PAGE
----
2017 was yet another great year for women in rock.

The Music Club, 2017

This Was Yet Another Great Year for Women in Rock

The Music Club, 2017

This Was Yet Another Great Year for Women in Rock
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The year on rewind.
Dec. 25 2017 10:00 AM

The Music Club, 2017

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Entry 4: This was yet another great year for women in rock.

St. Vincent, Katie Crutchfield, and Julien Baker
St. Vincent, Katie Crutchfield, and Julien Baker

Photo illustration by Slate. Photos by Jamie McCarthy/Getty Images for Tiffany & Co., Dia Dipasupil/Getty Images for Vulture Festival, and Matt Winkelmeyer/Getty Images for FYF.

It’s good to be back in your illuminating presence. Like everyone else, it seems, I had a confusing year, both personally (deaths in the family; the birth of a new book), and as just another red-eyed flicker addict desperately scrolling through my social feeds in search of that one link to hope—or at least for a distraction silly enough to momentarily obliterate panic. (That’s me in the corner, muttering “Gucci gang Gucci gang Gucci gang.”) Researching the last chapter of Good Booty, which is all about how our fusion with new technologies is altering our most intimate experiences, I discovered a term coined by the philosopher and cognitive scientist Andy Clark that I can’t stop thinking about in 2017: the soft self. Clark defines soft selfhood as “a rough-and-tumble, control-sharing coalition of processes—some neural, some bodily, some technological”—not the cyborgian confusion of Westworld, but the screen-induced schizophrenia of Mr. Robot.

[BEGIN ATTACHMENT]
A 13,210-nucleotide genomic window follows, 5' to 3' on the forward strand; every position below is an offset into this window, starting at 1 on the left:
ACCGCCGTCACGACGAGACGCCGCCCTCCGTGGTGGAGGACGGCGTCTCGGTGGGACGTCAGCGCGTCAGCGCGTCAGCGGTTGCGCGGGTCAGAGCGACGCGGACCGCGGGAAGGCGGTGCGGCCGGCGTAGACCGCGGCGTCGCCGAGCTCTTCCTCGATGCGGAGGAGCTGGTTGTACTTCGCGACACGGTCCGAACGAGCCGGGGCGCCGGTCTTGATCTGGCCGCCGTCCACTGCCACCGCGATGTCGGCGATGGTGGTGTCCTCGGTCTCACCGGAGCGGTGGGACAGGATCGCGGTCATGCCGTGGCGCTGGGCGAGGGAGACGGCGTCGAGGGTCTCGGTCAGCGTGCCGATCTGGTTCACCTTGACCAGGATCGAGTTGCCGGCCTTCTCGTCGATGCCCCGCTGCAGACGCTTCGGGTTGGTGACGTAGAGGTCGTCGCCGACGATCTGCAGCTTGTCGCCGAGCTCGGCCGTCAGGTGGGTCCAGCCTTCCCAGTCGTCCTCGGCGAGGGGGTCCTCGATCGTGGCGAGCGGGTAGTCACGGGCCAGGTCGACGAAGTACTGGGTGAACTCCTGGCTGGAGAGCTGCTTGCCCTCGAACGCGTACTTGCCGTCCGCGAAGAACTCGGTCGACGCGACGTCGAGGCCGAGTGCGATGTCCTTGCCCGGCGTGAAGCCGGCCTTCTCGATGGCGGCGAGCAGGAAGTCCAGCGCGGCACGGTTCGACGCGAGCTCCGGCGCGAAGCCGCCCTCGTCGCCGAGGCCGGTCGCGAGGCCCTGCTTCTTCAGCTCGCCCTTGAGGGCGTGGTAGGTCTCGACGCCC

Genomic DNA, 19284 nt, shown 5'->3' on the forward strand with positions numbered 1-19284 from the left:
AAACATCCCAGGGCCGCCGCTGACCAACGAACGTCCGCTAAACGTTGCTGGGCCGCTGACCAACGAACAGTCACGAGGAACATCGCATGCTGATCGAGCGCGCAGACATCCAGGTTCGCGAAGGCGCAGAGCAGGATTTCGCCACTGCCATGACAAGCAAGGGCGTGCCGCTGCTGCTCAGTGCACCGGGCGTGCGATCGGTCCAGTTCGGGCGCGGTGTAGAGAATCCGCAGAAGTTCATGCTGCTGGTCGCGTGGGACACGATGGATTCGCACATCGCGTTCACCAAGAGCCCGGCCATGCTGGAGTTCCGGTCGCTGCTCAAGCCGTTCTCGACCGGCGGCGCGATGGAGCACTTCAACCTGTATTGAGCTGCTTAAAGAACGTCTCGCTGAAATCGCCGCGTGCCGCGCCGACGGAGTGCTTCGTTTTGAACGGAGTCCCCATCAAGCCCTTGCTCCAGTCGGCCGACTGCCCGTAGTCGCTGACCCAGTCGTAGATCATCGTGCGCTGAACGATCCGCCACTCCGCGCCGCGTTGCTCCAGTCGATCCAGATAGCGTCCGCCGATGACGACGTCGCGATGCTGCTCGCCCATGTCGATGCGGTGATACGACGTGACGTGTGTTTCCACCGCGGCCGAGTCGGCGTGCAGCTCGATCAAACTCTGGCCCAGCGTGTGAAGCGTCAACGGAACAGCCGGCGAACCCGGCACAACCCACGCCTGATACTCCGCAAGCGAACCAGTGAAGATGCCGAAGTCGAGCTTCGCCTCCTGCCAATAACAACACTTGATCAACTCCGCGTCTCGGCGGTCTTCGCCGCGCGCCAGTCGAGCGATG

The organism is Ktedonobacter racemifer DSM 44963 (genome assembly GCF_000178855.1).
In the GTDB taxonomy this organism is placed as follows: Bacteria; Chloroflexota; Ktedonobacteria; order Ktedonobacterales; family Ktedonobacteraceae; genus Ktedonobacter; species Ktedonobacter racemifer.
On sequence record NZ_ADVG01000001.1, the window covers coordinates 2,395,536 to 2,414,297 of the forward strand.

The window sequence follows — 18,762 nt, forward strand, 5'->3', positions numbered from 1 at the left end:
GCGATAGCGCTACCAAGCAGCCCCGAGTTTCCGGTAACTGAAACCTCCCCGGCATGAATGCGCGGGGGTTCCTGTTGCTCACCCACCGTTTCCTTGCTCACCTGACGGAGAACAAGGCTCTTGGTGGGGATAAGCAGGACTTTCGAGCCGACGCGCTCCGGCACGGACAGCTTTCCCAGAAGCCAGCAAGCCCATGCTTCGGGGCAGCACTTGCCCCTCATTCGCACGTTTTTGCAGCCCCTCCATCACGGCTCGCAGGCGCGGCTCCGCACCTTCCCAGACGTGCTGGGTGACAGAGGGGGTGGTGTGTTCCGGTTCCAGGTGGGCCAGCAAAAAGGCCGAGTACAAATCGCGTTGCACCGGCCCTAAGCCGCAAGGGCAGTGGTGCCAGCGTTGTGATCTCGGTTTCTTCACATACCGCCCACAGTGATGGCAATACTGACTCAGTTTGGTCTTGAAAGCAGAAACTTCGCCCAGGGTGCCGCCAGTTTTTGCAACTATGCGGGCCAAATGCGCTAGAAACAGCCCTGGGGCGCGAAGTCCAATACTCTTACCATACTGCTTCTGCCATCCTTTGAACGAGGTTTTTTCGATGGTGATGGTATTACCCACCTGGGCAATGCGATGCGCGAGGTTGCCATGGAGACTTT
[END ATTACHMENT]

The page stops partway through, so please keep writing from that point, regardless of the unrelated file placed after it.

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The slide into the posthuman accelerates every time we pick up our devices. Following this line of thought, some might say now we even have a posthuman president, Twitter-generated and meme-sustained. The soft self is what I hear speaking in Soundcloud rap, where the emo legacy Carl and Jack mention merges with gamer ADHD and an utter disinterest in authenticity reflective of a generation that grew up in a world already ruled by South Park and The Simpsons. I also see it manifested through Cardi B, who reps for what Julianne identifies as the glorious intersectionality of millennials, but also for their comfort with cyborgian frontiers. As Lindsay Zoladz has written, Cardi’s openness about her multiple cosmetic procedures “has defanged the real-vs.-fake conversation … and might make things slightly easier for some of the female artists who come up after her.” Cardi B also embodies the millennial attitude toward the creative process as ongoing and essentially collaborative. “Bodak Yellow” itself is a prime example, a reworking of Kodak Black’s “No Flockin’” that isn’t an answer song, but a freestyle that channels the Florida rapper’s phrasings and even his name through the wub machine of Cardi’s own brain.

As an aging member of the me generation, I’m sometimes overwhelmed by the pace of millennials’ instinctual, omnivorous life-remixing. And my own soft self sometimes goes a little haywire. One example might contribute to our conversation about Spotify. A few weeks ago, all my Facebook friends started posting those “your year in Spotify” lists, full of the cool stuff they streamed. I took a look at mine—and it was almost 100 percent pop-punk and nu-metal. “Nookie” by Limp Bizkit, a song I have actively despised for 15 years, was in my top 10! How did this happen? More like where: My daughter, a Hot Topic rewards card holder who went to her first Warped Tour this past summer, controls my phone in the car on the half-hour drive home from school. She’s taught herself the history of active rock via Spotify and studies up when we’re stuck in rush hour on I-40. My own use of the service tends toward discovery—playing new releases, which I’ll often download via a publicist if they stick—or archival research for various writing projects, which is why next to Neck Deep and Andy Black on my Spotify 2017 Wrapped list, Joan Baez appeared as my artist of the year.